DL: Well it sounds like it was a smart idea, looking back, because, since that time, you are able to count at least 165 different congregations across 7 generations of church growth in 8 different streams. We’re looking at a generational diagram (which reminds us of a mind map). Can you tell us approximately how many total participants might be involved today and give us some idea of the spread of cases in North America (recognizing you’ve had numerous churches planted overseas but this issue of Mission Frontiers is largely focused on North America)? Give us some examples of churches or groups in rural areas and maybe some which are in urban areas. Any idea how many states the movement has touched?
Tim: One of the realities we discovered is that the geographical paradigm we used to follow is not as important as it once was. To be sure whatever outreach we do has to begin in a place among people. But in today’s world, with technology and communication being what it is, geography is no longer a significant barrier. Evangelistic outreach now occurs in an affinity paradigm. In other words, while it must start someplace, once it starts, it moves according to relationships. This means that FMBC evangelized Sudanese refugees living in Dallas, who when evangelized other Sudanese refugees they knew who were living in other parts of the metroplex, who then evangelized Sudanese living in Sudan. Today there are churches in Brazil, Sudan, Ethiopia, Nepal, Cincinnati, Bulgaria, Dubai, Jordan, China, California, Houston, Buffalo, Queens and who knows where else, that are connected relationally to FMBC.
DL: This is just outstanding growth. Do these groups/churches mostly meet on Sunday or are some of them, for example, Tuesday night groups and the members attend another church on Sunday?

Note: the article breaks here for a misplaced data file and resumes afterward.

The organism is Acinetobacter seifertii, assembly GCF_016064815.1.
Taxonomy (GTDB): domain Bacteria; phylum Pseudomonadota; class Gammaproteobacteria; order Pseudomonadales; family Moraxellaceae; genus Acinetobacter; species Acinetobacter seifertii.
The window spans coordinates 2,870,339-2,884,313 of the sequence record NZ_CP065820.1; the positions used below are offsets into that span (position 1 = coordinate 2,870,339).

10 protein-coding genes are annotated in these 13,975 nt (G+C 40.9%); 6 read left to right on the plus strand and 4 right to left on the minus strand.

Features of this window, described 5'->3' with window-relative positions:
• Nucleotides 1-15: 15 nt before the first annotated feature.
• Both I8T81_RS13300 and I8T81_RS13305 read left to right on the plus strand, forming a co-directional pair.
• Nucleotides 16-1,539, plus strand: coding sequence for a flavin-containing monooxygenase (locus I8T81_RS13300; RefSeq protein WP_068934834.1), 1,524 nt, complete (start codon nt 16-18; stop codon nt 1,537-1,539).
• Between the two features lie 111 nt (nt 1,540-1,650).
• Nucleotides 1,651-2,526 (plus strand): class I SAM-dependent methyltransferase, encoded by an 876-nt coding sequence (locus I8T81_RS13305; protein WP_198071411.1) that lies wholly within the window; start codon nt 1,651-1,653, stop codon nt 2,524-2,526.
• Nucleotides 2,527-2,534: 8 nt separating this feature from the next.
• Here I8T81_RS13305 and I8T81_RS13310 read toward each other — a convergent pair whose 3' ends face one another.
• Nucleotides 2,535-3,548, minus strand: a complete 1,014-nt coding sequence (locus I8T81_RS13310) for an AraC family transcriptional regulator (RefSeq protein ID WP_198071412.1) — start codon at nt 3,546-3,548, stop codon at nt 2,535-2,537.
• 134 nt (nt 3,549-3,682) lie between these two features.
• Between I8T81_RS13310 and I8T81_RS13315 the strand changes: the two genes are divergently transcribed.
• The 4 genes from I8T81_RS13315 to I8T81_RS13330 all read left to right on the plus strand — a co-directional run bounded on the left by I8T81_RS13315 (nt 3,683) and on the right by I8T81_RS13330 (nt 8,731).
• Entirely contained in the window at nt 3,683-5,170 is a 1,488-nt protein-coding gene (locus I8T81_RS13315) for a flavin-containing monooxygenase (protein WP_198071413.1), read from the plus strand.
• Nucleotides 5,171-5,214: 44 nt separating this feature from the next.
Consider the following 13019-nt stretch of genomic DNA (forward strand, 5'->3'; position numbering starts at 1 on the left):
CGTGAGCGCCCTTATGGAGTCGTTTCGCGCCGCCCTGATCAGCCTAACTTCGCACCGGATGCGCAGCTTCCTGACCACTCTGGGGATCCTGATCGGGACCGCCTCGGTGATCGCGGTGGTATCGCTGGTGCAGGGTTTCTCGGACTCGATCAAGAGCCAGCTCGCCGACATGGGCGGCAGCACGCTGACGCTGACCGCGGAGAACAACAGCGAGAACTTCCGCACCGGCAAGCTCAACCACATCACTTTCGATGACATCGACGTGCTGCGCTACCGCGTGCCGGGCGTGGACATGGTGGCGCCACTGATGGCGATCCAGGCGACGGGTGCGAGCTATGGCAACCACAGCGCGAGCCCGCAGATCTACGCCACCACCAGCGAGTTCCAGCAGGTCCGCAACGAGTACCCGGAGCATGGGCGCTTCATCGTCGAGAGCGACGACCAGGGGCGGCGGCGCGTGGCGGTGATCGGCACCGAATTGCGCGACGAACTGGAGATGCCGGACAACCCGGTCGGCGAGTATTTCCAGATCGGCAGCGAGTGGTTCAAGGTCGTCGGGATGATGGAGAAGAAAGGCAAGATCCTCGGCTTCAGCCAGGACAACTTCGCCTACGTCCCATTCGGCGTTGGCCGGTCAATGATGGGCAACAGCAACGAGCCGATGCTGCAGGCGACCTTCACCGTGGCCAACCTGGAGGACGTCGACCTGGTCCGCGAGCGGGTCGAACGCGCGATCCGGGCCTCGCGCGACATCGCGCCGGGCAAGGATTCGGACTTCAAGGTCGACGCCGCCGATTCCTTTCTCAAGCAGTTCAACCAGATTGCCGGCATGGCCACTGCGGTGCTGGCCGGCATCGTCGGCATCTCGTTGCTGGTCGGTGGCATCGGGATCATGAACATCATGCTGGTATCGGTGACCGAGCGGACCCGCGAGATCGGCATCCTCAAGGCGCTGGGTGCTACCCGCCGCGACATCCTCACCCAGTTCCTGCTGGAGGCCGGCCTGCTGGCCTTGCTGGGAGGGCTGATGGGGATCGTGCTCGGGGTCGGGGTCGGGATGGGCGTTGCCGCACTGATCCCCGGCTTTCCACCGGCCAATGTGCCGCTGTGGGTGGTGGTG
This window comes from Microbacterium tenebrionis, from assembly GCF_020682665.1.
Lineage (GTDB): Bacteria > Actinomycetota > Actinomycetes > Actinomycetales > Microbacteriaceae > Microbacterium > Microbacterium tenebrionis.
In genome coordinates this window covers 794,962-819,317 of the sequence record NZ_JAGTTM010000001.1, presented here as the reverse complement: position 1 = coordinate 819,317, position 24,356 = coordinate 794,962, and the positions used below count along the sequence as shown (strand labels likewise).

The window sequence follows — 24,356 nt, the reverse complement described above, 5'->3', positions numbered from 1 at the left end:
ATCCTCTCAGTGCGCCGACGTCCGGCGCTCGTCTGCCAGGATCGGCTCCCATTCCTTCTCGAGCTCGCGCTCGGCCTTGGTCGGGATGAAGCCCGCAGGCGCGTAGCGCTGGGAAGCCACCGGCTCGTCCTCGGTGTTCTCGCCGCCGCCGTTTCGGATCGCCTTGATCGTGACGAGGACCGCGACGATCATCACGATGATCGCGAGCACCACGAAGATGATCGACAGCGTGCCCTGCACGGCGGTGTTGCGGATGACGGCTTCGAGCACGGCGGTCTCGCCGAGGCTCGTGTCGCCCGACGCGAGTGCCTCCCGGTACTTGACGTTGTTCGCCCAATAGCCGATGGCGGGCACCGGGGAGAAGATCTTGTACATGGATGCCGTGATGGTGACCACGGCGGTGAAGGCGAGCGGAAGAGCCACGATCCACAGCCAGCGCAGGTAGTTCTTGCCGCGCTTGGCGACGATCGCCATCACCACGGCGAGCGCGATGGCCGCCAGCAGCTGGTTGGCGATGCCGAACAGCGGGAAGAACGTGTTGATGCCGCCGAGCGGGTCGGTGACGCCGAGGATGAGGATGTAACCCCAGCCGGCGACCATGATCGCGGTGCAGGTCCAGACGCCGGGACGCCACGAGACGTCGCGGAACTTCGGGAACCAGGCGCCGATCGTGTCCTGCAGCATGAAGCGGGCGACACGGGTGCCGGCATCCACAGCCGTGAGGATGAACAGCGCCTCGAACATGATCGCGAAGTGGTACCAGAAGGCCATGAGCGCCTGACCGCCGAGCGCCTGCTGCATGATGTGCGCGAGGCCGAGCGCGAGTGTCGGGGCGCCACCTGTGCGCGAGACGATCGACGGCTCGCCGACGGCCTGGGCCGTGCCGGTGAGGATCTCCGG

Tim: The house churches meet at various times. Many of those churches eventually become more traditional, and meet on Sundays. At the FMBC building, we have Bible study and worship services pretty much every day of the week.
DL: On the whole, what can you extract from the last 18 years and how did most of this growth happen? Was it mostly spontaneous or was it very intentionally planned? Were there 152 appointed pastors, or did some of these groups emerge from home Bible studies?
Tim: Of course God gets all the glory. I am not a super saint. I am not a charismatic, compelling personality. I am 67 years of age and need notes to get through a teaching/sermon with coherence so it is not a personality cult. Truth be told, very few people beyond our first generation of churches even know that I or FMBC exists. Having said that, we were very intentional in what we did.
Our intentions were to make our plans but then submit them to the Lord who orders our steps. Since we at FMBC were all culturally Westernized and linguistically limited, we knew needed Persons of Peace from the culture we were reaching to lead our efforts. And God provided them. We also knew that we did not have financial resources to support our efforts. So we employed strategies that did not require lots of outside resources (with the exception of TEAM Church—that’s another story). Most of the churches started as we trained individuals or groups from the targeted people groups to follow the 2 Timothy 2:2 model—disciples training disciples who trained disciples.
DL: We’re excited about the record-keeping you’ve done. How have you managed to keep track of all this growth over the years?